Project description:Immunotherapy using checkpoint-blocking antibodies against targets such as CTLA-4 and PD-1 can cure melanoma and non-small cell lung cancer in a subset of patients. The presence of CD8 T cells in the tumor correlates with improved survival. We show that immuno-positron emission tomography (immuno-PET) can visualize tumors by detecting infiltrating lymphocytes and, through longitudinal observation of individual animals, distinguish responding tumors from those that do not respond to therapy. We used 89Zr-labeled PEGylated single-domain antibody fragments (VHHs) specific for CD8 to track the presence of intratumoral CD8+ T cells in the immunotherapy-susceptible B16 melanoma model in response to checkpoint blockade. A 89Zr-labeled PEGylated anti-CD8 VHH detected thymus and secondary lymphoid structures as well as intratumoral CD8 T cells. Animals that responded to CTLA-4 therapy showed a homogeneous distribution of the anti-CD8 PET signal throughout the tumor, whereas more heterogeneous infiltration of CD8 T cells correlated with faster tumor growth and worse responses. To support the validity of these observations, we used two different transplantable breast cancer models, yielding results that conformed with predictions based on the antimelanoma response. It may thus be possible to use immuno-PET and monitor antitumor immune responses as a prognostic tool to predict patient responses to checkpoint therapies.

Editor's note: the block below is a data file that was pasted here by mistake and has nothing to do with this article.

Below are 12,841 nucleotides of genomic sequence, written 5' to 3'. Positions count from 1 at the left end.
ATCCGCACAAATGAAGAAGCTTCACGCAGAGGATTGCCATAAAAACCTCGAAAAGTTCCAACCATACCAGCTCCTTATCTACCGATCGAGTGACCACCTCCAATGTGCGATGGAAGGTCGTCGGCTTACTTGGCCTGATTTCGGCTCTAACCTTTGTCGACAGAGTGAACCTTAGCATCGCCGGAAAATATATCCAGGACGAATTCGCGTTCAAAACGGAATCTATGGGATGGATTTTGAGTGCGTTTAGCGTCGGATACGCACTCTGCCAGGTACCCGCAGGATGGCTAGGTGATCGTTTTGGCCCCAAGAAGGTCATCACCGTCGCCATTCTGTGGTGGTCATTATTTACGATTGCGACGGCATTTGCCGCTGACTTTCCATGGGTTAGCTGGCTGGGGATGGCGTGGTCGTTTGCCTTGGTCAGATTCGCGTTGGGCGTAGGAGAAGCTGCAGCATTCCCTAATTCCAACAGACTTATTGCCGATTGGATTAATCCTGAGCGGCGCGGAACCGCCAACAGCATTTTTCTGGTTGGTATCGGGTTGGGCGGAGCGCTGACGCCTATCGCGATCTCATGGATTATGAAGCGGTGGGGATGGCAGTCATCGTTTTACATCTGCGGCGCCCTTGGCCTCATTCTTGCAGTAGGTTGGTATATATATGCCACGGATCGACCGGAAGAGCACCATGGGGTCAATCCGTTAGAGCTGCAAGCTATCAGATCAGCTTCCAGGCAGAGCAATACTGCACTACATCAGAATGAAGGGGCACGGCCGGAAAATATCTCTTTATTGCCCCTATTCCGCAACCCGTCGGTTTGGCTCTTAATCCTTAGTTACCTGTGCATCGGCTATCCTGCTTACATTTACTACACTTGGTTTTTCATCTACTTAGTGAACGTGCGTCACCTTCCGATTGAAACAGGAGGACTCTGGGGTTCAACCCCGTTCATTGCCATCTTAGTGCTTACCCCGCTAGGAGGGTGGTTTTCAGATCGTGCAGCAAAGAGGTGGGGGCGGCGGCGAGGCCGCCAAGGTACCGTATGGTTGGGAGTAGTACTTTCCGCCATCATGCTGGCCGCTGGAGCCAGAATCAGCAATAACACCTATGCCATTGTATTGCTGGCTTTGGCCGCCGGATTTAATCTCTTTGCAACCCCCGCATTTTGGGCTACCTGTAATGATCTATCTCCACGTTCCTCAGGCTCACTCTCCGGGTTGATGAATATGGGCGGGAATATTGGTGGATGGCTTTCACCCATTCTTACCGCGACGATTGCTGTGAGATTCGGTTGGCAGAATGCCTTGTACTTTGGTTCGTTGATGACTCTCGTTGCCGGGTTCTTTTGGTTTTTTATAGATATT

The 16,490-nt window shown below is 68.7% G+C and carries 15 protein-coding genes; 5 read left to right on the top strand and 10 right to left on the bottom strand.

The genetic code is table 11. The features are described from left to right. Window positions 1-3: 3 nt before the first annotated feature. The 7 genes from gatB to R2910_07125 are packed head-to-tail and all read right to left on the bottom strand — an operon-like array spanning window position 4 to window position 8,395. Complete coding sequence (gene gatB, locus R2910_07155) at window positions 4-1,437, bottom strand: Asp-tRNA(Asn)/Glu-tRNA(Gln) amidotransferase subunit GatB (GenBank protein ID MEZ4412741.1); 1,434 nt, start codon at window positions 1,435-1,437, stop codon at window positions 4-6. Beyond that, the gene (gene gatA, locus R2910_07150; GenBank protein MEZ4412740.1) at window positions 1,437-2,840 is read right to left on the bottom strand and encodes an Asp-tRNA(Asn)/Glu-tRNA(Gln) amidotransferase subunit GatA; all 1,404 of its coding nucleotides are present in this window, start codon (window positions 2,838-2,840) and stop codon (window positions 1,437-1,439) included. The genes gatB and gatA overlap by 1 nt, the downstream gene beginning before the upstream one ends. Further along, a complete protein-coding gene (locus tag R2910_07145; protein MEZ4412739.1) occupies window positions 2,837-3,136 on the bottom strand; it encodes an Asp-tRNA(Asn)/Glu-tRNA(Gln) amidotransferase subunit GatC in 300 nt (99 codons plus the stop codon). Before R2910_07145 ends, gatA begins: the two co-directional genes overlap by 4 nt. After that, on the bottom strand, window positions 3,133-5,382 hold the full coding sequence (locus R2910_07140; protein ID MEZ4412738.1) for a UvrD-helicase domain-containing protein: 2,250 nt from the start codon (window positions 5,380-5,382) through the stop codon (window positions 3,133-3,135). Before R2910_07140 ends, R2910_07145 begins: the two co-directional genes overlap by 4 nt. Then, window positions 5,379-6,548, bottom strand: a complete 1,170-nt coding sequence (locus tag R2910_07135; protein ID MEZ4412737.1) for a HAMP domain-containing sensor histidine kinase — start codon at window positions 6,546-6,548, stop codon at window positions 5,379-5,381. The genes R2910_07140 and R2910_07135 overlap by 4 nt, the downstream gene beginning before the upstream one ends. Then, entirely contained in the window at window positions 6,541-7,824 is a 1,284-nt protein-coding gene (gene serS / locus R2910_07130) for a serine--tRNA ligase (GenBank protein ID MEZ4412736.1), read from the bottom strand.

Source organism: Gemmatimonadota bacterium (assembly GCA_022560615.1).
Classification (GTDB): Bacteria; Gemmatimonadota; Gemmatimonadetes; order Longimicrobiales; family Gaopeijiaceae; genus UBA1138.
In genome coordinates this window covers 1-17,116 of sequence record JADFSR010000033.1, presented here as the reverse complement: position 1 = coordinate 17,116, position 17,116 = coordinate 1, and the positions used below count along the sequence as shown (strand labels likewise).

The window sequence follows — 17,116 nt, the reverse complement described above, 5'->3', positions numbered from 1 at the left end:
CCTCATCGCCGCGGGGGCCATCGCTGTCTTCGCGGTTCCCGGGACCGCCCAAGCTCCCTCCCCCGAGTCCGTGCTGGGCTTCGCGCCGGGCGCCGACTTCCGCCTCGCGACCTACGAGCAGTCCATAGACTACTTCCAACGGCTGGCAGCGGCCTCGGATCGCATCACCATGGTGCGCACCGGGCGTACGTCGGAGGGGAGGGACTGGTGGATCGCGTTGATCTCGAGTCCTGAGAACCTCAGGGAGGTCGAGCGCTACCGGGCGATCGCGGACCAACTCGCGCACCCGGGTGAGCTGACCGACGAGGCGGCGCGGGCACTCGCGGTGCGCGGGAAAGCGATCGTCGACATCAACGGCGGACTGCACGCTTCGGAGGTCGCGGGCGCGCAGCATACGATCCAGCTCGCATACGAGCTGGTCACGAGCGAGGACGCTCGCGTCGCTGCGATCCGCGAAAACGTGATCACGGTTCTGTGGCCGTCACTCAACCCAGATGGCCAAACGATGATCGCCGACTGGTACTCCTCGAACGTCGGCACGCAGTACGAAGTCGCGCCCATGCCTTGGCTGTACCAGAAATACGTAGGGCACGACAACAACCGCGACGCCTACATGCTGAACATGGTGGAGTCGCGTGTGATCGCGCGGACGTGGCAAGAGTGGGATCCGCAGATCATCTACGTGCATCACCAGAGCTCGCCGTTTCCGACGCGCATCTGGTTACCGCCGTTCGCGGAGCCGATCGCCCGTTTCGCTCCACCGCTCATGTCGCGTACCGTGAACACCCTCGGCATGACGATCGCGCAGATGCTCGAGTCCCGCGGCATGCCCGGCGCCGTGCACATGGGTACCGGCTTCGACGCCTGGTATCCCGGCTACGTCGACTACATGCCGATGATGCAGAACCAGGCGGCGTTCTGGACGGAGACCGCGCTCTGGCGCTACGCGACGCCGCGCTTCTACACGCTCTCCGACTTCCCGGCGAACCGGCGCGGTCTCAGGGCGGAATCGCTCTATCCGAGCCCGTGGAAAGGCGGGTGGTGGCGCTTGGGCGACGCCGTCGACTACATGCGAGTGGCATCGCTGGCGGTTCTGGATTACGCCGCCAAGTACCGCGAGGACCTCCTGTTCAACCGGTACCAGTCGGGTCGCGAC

Project description:UNLABELLED:Colony stimulating factor-1 (CSF-1) is produced by a variety of cancers and recruits myeloid cells that suppress antitumor immunity, including myeloid-derived suppressor cells (MDSCs.) Here, we show that both CSF-1 and its receptor (CSF-1R) are frequently expressed in tumors from cancer patients, and that this expression correlates with tumor-infiltration of MDSCs. Furthermore, we demonstrate that these tumor-infiltrating MDSCs are highly immunosuppressive but can be reprogrammed toward an antitumor phenotype in vitro upon CSF-1/CSF-1R signaling blockade. Supporting these findings, we show that inhibition of CSF-1/CSF-1R signaling using an anti-CSF-1R antibody can regulate both the number and the function of MDSCs in murine tumors in vivo. We further find that treatment with anti-CSF-1R antibody induces antitumor T-cell responses and tumor regression in multiple tumor models when combined with CTLA-4 blockade therapy. However, this occurs only when administered after or concurrent with CTLA-4 blockade, indicating that timing of each therapeutic intervention is critical for optimal antitumor responses. Importantly, MDSCs present within murine tumors after CTLA-4 blockade showed increased expression of CSF-1R and were capable of suppressing T cell proliferation, and CSF-1/CSF-1R expression in the human tumors was not reduced after treatment with CTLA-4 blockade immunotherapy. Taken together, our findings suggest that CSF-1R-expressing MDSCs can be targeted to modulate the tumor microenvironment and that timing of CSF-1/CSF-1R signaling blockade is critical to improving responses to checkpoint based immunotherapy. SIGNIFICANCE:Infiltration by immunosuppressive myeloid cells contributes to tumor immune escape and can render patients resistant or less responsive to therapeutic intervention with checkpoint blocking antibodies. Our data demonstrate that blocking CSF-1/CSF-1R signaling using a monoclonal antibody directed to CSF-1R can regulate both the number and function of tumor-infiltrating immunosuppressive myeloid cells. In addition, our findings suggest that reprogramming myeloid responses may be a key in effectively enhancing cancer immunotherapy, offering several new potential combination therapies for future clinical testing. More importantly for clinical trial design, the timing of these interventions is critical to achieving improved tumor protection.